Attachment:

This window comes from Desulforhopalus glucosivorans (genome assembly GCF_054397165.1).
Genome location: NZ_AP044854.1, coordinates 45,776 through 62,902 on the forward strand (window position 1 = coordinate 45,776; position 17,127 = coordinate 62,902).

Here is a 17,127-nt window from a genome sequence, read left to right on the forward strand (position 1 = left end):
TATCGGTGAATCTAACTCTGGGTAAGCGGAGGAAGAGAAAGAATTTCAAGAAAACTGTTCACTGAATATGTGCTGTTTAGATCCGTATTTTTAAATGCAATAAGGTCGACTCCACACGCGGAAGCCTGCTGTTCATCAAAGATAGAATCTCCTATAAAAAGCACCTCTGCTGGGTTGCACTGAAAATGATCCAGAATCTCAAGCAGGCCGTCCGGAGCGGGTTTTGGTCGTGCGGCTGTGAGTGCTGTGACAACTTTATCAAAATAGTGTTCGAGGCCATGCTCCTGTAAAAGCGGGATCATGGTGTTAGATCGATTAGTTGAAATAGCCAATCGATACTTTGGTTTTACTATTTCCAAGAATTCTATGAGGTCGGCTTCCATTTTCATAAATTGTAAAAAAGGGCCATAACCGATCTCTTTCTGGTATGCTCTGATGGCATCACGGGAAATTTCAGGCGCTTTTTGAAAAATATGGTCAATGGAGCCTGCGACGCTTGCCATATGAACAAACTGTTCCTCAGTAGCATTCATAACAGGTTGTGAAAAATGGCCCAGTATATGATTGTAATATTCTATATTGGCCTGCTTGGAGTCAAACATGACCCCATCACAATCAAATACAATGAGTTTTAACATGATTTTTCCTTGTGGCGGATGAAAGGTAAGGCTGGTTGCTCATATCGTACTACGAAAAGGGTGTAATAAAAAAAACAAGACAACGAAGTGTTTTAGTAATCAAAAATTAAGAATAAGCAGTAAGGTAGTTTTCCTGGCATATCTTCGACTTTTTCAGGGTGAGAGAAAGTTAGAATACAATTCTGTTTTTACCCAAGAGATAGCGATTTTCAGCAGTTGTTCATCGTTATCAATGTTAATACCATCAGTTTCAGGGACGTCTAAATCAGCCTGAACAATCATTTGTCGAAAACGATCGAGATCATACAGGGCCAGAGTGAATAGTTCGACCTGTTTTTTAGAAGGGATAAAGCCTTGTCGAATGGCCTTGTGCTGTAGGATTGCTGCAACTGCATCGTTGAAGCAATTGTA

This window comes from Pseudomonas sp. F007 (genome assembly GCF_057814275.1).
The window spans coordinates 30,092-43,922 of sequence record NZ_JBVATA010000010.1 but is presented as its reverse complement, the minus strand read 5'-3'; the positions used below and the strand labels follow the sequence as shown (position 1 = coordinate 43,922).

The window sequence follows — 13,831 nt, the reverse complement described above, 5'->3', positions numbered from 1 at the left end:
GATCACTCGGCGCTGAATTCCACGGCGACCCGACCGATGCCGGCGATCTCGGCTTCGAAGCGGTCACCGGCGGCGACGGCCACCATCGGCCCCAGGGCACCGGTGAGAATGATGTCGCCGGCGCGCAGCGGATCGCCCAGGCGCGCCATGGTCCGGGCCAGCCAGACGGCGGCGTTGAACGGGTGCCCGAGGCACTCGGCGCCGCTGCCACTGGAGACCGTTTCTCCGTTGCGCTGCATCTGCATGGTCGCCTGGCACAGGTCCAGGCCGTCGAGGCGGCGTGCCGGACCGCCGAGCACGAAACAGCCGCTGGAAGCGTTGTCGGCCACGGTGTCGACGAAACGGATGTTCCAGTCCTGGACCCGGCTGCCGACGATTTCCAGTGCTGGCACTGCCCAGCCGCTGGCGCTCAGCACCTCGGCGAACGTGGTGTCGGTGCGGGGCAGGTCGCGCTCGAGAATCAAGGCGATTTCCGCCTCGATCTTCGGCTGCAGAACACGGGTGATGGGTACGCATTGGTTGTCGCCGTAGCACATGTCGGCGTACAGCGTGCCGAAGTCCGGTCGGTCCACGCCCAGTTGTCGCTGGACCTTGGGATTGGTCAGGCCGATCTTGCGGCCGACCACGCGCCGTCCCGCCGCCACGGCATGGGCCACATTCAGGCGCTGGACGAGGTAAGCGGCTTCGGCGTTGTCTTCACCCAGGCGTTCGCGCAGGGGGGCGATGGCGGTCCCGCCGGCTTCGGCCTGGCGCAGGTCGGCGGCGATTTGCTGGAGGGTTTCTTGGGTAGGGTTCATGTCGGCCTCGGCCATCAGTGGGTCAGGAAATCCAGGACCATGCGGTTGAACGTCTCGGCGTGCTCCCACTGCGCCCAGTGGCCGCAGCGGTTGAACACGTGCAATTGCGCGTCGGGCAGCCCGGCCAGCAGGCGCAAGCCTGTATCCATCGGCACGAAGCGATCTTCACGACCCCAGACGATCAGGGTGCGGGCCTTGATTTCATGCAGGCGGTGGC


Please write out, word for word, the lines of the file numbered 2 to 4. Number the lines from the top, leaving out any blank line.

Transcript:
Genome location: NZ_AP044854.1, coordinates 45,776 through 62,902 on the forward strand (window position 1 = coordinate 45,776; position 17,127 = coordinate 62,902).

Here is a 17,127-nt window from a genome sequence, read left to right on the forward strand (position 1 = left end):
TATCGGTGAATCTAACTCTGGGTAAGCGGAGGAAGAGAAAGAATTTCAAGAAAACTGTTCACTGAATATGTGCTGTTTAGATCCGTATTTTTAAATGCAATAAGGTCGACTCCACACGCGGAAGCCTGCTGTTCATCAAAGATAGAATCTCCTATAAAAAGCACCTCTGCTGGGTTGCACTGAAAATGATCCAGAATCTCAAGCAGGCCGTCCGGAGCGGGTTTTGGTCGTGCGGCTGTGAGTGCTGTGACAACTTTATCAAAATAGTGTTCGAGGCCATGCTCCTGTAAAAGCGGGATCATGGTGTTAGATCGATTAGTTGAAATAGCCAATCGATACTTTGGTTTTACTATTTCCAAGAATTCTATGAGGTCGGCTTCCATTTTCATAAATTGTAAAAAAGGGCCATAACCGATCTCTTTCTGGTATGCTCTGATGGCATCACGGGAAATTTCAGGCGCTTTTTGAAAAATATGGTCAATGGAGCCTGCGACGCTTGCCATATGAACAAACTGTTCCTCAGTAGCATTCATAACAGGTTGTGAAAAATGGCCCAGTATATGATTGTAATATTCTATATTGGCCTGCTTGGAGTCAAACATGACCCCATCACAATCAAATACAATGAGTTTTAACATGATTTTTCCTTGTGGCGGATGAAAGGTAAGGCTGGTTGCTCATATCGTACTACGAAAAGGGTGTAATAAAAAAAACAAGACAACGAAGTGTTTTAGTAATCAAAAATTAAGAATAAGCAGTAAGGTAGTTTTCCTGGCATATCTTCGACTTTTTCAGGGTGAGAGAAAGTTAGAATACAATTCTGTTTTTACCCAAGAGATAGCGATTTTCAGCAGTTGTTCATCGTTATCAATGTTAATACCATCAGTTTCAGGGACGTCTAAATCAGCCTGAACAATCATTTGTCGAAAACGATCGAGATCATACAGGGCCAGAGTGAATAGTTCGACCTGTTTTTTAGAAGGGATAAAGCCTTGTCGAATGGCCTTGTGCTGTAGGATTGCTGCAACTGCATCGTTGAAGCAATTGTA